We assume indivisibility of the labor supply. As discussed by Otaki (2015) (Theorem 2.3) and Otaki (2012), if the labor supply is divisible and very small, no unemployment exists. About the indivisible labor supply Hansen (1985) is an important work. He studies the existence of unemployed workers and fluctuations in the rate of unemployment over the business cycle with indivisible labor supply. To treat an indivisible labor supply in a representative agent model he assumes that people choose lotteries rather than hours worked. Each person chooses a probability of working, then a lottery determines whether or not he actually works. There is a contract between firms and individuals that commits the individual to work the predetermined number of hours with the probability which is chosen by an individual. The contract is being traded, so the individual is paid whether he works or not. The firm provides complete unemployment insurance to the workers. In this paper we do not consider a representative worker from the entire workforce, including the employed and unemployed. We consider utility maximization by distinguishing between the employed and the unemployed individuals. Unemployed individuals are not insured.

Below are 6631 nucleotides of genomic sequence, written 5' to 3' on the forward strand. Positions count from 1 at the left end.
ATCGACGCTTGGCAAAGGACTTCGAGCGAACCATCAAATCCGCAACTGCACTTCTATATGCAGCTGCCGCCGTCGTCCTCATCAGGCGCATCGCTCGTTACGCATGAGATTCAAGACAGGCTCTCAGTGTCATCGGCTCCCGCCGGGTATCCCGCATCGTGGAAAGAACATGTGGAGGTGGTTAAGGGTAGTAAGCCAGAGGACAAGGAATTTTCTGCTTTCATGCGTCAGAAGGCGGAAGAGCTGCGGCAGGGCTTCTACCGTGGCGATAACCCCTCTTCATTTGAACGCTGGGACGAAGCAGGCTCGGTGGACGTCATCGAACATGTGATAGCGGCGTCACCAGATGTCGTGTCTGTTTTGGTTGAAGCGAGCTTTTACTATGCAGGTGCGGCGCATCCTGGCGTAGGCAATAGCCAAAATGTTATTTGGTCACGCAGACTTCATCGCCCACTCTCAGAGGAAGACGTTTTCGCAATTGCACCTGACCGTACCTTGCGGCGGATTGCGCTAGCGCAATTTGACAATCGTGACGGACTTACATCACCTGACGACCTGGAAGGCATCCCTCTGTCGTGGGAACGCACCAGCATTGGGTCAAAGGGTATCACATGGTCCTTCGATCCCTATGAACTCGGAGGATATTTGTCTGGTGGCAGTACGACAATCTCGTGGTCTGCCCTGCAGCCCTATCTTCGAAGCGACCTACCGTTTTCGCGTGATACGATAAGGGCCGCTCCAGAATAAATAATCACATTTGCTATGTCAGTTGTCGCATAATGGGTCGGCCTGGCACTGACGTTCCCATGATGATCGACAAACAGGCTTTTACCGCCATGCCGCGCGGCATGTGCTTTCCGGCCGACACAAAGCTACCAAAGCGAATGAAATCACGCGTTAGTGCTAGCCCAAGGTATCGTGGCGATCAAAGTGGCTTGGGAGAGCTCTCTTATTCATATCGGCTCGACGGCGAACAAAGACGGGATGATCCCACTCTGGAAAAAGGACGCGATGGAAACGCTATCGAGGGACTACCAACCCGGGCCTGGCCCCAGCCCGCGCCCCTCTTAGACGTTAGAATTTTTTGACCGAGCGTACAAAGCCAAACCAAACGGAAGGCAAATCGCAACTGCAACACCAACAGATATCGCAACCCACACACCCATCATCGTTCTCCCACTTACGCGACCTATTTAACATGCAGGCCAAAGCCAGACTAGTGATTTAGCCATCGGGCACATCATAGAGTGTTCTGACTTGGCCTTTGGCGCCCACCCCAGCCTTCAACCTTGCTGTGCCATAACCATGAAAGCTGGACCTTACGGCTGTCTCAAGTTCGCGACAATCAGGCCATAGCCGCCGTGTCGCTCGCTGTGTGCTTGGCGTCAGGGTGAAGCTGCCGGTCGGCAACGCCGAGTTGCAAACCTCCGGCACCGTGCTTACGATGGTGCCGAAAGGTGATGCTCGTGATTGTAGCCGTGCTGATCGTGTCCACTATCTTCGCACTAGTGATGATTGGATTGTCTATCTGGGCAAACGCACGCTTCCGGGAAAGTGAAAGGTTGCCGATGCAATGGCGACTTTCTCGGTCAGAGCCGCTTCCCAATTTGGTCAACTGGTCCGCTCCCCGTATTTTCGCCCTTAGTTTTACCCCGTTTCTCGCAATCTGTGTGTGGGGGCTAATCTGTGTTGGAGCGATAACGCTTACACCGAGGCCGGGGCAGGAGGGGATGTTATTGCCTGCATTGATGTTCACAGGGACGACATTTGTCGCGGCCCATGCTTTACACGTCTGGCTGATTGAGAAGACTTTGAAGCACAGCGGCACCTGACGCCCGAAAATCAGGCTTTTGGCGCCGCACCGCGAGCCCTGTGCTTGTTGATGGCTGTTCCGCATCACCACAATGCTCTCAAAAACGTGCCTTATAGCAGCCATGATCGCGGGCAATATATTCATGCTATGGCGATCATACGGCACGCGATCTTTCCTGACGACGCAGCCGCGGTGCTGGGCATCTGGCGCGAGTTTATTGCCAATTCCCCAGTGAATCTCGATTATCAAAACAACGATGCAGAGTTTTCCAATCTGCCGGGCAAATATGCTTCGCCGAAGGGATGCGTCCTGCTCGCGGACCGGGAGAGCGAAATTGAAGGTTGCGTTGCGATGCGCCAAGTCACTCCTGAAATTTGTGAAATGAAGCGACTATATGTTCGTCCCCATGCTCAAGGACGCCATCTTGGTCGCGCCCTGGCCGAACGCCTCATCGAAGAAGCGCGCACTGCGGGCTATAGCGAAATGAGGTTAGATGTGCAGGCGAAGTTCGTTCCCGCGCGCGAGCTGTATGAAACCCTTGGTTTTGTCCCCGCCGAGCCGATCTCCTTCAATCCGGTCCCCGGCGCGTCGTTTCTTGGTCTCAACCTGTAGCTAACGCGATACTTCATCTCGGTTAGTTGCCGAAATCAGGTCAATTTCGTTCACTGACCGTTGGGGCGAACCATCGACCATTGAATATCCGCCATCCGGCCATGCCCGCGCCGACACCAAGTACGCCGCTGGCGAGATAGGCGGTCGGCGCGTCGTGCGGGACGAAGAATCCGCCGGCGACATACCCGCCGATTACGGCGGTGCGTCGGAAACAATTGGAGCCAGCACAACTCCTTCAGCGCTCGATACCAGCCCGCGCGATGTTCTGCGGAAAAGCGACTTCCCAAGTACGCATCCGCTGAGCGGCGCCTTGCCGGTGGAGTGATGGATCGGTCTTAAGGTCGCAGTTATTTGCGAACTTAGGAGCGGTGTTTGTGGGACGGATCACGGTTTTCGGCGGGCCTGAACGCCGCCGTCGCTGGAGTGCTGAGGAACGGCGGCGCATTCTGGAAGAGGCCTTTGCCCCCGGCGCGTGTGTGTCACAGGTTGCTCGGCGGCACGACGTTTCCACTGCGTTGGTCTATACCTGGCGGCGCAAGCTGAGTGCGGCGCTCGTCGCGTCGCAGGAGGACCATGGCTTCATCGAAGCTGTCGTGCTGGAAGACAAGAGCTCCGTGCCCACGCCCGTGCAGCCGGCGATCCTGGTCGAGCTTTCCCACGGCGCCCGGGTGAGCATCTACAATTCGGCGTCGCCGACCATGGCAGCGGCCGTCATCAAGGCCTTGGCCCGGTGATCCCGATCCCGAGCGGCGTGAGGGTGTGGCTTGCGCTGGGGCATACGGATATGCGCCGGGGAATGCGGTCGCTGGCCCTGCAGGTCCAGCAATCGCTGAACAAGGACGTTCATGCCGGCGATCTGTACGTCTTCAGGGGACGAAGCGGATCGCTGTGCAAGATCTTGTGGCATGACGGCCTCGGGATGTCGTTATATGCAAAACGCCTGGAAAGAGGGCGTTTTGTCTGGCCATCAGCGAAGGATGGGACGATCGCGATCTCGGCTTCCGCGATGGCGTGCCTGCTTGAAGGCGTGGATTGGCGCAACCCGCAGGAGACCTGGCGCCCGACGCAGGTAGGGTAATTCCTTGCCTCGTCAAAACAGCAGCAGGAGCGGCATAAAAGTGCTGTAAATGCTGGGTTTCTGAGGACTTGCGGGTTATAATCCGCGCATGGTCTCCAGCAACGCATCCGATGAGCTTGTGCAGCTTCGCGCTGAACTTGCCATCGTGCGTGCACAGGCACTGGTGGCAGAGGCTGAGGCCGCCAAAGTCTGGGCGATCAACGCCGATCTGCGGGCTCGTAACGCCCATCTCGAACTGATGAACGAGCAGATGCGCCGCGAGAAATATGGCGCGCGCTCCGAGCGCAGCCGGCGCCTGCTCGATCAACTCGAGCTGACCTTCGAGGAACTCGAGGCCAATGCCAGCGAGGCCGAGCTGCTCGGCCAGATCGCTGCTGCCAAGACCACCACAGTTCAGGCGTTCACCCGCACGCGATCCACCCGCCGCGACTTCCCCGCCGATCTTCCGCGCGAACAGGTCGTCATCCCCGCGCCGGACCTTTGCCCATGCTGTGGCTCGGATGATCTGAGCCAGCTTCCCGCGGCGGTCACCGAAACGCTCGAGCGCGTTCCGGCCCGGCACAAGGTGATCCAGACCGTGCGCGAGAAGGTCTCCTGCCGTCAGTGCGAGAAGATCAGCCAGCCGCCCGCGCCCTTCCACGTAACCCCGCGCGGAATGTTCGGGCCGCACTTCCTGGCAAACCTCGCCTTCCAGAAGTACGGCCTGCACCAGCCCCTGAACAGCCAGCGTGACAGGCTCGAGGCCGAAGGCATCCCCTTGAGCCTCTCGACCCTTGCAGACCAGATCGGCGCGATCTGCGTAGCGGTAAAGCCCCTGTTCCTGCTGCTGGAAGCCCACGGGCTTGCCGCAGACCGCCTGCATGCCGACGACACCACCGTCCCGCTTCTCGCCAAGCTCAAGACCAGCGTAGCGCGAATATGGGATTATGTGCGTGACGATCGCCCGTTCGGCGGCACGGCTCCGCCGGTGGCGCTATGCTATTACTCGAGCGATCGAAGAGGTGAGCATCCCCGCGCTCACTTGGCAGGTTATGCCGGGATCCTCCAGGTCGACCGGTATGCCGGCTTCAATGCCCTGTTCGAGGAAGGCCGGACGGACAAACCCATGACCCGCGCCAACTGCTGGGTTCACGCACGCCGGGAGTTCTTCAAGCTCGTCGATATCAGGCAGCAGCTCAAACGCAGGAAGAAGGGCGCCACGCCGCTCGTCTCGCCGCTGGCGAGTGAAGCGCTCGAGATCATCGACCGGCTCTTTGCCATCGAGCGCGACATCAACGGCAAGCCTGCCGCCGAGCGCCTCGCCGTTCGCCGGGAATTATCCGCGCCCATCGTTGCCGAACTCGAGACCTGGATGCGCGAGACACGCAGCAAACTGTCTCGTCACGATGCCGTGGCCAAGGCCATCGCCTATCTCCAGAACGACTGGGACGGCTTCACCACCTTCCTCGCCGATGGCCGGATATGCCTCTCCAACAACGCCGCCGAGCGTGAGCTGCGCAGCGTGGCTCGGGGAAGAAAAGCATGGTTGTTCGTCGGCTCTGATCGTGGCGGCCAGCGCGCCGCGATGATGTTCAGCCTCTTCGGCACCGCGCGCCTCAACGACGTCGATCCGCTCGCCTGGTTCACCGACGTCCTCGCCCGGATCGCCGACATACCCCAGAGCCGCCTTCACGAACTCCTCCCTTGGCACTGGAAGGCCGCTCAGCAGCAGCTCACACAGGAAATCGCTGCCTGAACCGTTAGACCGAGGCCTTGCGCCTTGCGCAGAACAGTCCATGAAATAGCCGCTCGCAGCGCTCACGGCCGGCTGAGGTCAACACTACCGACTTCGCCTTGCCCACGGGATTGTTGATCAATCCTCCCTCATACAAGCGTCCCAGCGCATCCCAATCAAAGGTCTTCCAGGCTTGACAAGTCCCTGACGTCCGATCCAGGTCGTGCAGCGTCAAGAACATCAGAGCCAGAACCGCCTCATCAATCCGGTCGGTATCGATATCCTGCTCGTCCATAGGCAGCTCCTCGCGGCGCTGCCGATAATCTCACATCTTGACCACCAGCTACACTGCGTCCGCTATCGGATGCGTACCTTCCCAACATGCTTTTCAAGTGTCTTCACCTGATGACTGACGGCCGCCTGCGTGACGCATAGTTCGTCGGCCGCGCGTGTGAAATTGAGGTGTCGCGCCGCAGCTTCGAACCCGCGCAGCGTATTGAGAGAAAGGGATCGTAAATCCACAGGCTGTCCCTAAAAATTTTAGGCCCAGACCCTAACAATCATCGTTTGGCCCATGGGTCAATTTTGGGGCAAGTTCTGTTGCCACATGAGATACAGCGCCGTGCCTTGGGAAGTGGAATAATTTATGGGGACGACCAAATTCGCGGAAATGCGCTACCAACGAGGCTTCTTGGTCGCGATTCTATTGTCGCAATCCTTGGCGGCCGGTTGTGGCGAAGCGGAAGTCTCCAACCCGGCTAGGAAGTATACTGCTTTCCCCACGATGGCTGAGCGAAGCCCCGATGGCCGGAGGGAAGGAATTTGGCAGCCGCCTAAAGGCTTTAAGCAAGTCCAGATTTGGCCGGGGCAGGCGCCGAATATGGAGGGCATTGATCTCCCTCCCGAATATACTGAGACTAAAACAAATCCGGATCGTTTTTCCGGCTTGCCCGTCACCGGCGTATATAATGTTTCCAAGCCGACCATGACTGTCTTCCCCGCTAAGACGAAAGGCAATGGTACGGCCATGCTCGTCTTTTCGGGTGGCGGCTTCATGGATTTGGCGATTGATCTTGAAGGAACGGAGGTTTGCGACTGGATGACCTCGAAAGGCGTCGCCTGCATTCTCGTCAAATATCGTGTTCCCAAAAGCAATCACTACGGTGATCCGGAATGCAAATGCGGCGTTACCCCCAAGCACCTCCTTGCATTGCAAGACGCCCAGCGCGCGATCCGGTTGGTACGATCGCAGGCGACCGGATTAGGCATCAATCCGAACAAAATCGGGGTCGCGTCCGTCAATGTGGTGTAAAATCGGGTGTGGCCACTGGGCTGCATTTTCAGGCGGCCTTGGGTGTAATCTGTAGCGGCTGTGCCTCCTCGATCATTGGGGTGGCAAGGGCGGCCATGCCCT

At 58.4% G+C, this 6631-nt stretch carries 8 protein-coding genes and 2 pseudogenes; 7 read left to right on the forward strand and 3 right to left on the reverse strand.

In the next section we analyze the relationship between the indivisibility of the labor supply and the existence of involuntary unemployment under perfect competition with decreasing or constant returns to scale technology using a three-period OLG model with a childhood period as well as younger (working) and older (retired) periods. Also, we consider pay-as-you-go pension system for the older generation. In Section 3 we examine the effects of a decrease in the nominal wage rate. In our three-period OLG model with pay-as-you-go pension, an increase in the employment due to reductions in the nominal wage rate and the price of the good (by the so-called real balance effect) might be small or even negative. In Section 4 we study the fiscal policy financed by tax and budget deficit (or seigniorage).

The main innovation and contribution of this paper are as follows.

1) Traditional analysis treated all workers as if they were in the same situation. However, we analyze utility maximization of employed consumers and that of unemployed consumers separately.

2) We show the existence of involuntary unemployment without assuming rigidity of nominal or real wage rate, and based on the results we examine the features of fiscal policy to realize full-employment.

As we will state in the concluding remarks, the main limitation of this paper is that the good is produced by only labor and there exists no capital and investment of firms. A study of the problem of involuntary unemployment and fiscal policy in such a situation is the theme of future research.

We consider a three-period (0: childhood, 1: younger or working, and 2: older or retired) OLG model under perfect competition. It is a re-arrangement and an extension of the model put forth by Otaki (2007), Otaki (2009), and Otaki (2015). The structure of our model is as follows.

1) There is one factor of production, labor, and there is one good which is produced under perfect competition with decreasing or constant returns to scale technology.